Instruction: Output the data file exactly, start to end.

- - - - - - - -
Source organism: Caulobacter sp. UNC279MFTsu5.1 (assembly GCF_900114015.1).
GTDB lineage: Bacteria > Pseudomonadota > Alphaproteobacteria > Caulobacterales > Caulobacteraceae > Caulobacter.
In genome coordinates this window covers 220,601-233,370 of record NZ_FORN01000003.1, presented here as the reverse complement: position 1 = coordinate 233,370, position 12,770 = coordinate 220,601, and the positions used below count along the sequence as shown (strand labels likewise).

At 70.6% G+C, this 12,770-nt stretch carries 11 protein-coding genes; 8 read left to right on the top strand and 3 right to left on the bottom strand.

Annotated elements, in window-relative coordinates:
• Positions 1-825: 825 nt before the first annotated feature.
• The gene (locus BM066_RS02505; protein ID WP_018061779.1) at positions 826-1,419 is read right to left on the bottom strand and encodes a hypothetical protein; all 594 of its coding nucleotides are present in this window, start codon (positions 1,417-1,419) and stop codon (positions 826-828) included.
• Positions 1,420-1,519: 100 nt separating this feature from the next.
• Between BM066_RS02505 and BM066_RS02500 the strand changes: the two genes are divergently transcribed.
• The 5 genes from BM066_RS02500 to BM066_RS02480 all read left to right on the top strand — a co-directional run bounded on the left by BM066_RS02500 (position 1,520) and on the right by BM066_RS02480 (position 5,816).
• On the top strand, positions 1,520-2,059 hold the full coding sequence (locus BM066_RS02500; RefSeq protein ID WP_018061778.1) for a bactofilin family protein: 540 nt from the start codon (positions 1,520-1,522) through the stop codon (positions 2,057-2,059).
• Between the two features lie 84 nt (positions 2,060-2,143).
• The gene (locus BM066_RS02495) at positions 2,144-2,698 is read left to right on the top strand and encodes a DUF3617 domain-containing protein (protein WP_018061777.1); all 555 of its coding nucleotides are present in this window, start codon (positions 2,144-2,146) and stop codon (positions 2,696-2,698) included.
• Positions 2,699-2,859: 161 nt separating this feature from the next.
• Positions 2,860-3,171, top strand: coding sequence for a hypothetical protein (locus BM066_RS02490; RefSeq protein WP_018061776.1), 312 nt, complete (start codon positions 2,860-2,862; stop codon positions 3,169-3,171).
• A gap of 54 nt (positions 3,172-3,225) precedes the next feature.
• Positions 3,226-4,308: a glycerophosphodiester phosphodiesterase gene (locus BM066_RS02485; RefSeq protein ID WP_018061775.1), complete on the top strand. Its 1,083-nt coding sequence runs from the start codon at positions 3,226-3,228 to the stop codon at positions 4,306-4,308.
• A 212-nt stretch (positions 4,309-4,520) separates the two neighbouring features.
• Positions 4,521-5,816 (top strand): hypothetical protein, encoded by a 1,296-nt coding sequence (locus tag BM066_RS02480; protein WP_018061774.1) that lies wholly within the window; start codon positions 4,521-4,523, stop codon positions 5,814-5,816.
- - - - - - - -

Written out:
Source organism: Caulobacter sp. UNC279MFTsu5.1 (assembly GCF_900114015.1).
GTDB lineage: Bacteria > Pseudomonadota > Alphaproteobacteria > Caulobacterales > Caulobacteraceae > Caulobacter.
In genome coordinates this window covers 220,601-233,370 of record NZ_FORN01000003.1, presented here as the reverse complement: position 1 = coordinate 233,370, position 12,770 = coordinate 220,601, and the positions used below count along the sequence as shown (strand labels likewise).

At 70.6% G+C, this 12,770-nt stretch carries 11 protein-coding genes; 8 read left to right on the top strand and 3 right to left on the bottom strand.

Annotated elements, in window-relative coordinates:
• Positions 1-825: 825 nt before the first annotated feature.
• The gene (locus BM066_RS02505; protein ID WP_018061779.1) at positions 826-1,419 is read right to left on the bottom strand and encodes a hypothetical protein; all 594 of its coding nucleotides are present in this window, start codon (positions 1,417-1,419) and stop codon (positions 826-828) included.
• Positions 1,420-1,519: 100 nt separating this feature from the next.
• Between BM066_RS02505 and BM066_RS02500 the strand changes: the two genes are divergently transcribed.
• The 5 genes from BM066_RS02500 to BM066_RS02480 all read left to right on the top strand — a co-directional run bounded on the left by BM066_RS02500 (position 1,520) and on the right by BM066_RS02480 (position 5,816).
• On the top strand, positions 1,520-2,059 hold the full coding sequence (locus BM066_RS02500; RefSeq protein ID WP_018061778.1) for a bactofilin family protein: 540 nt from the start codon (positions 1,520-1,522) through the stop codon (positions 2,057-2,059).
• Between the two features lie 84 nt (positions 2,060-2,143).
• The gene (locus BM066_RS02495) at positions 2,144-2,698 is read left to right on the top strand and encodes a DUF3617 domain-containing protein (protein WP_018061777.1); all 555 of its coding nucleotides are present in this window, start codon (positions 2,144-2,146) and stop codon (positions 2,696-2,698) included.
• Positions 2,699-2,859: 161 nt separating this feature from the next.
• Positions 2,860-3,171, top strand: coding sequence for a hypothetical protein (locus BM066_RS02490; RefSeq protein WP_018061776.1), 312 nt, complete (start codon positions 2,860-2,862; stop codon positions 3,169-3,171).
• A gap of 54 nt (positions 3,172-3,225) precedes the next feature.
• Positions 3,226-4,308: a glycerophosphodiester phosphodiesterase gene (locus BM066_RS02485; RefSeq protein ID WP_018061775.1), complete on the top strand. Its 1,083-nt coding sequence runs from the start codon at positions 3,226-3,228 to the stop codon at positions 4,306-4,308.
• A 212-nt stretch (positions 4,309-4,520) separates the two neighbouring features.
• Positions 4,521-5,816 (top strand): hypothetical protein, encoded by a 1,296-nt coding sequence (locus tag BM066_RS02480; protein WP_018061774.1) that lies wholly within the window; start codon positions 4,521-4,523, stop codon positions 5,814-5,816.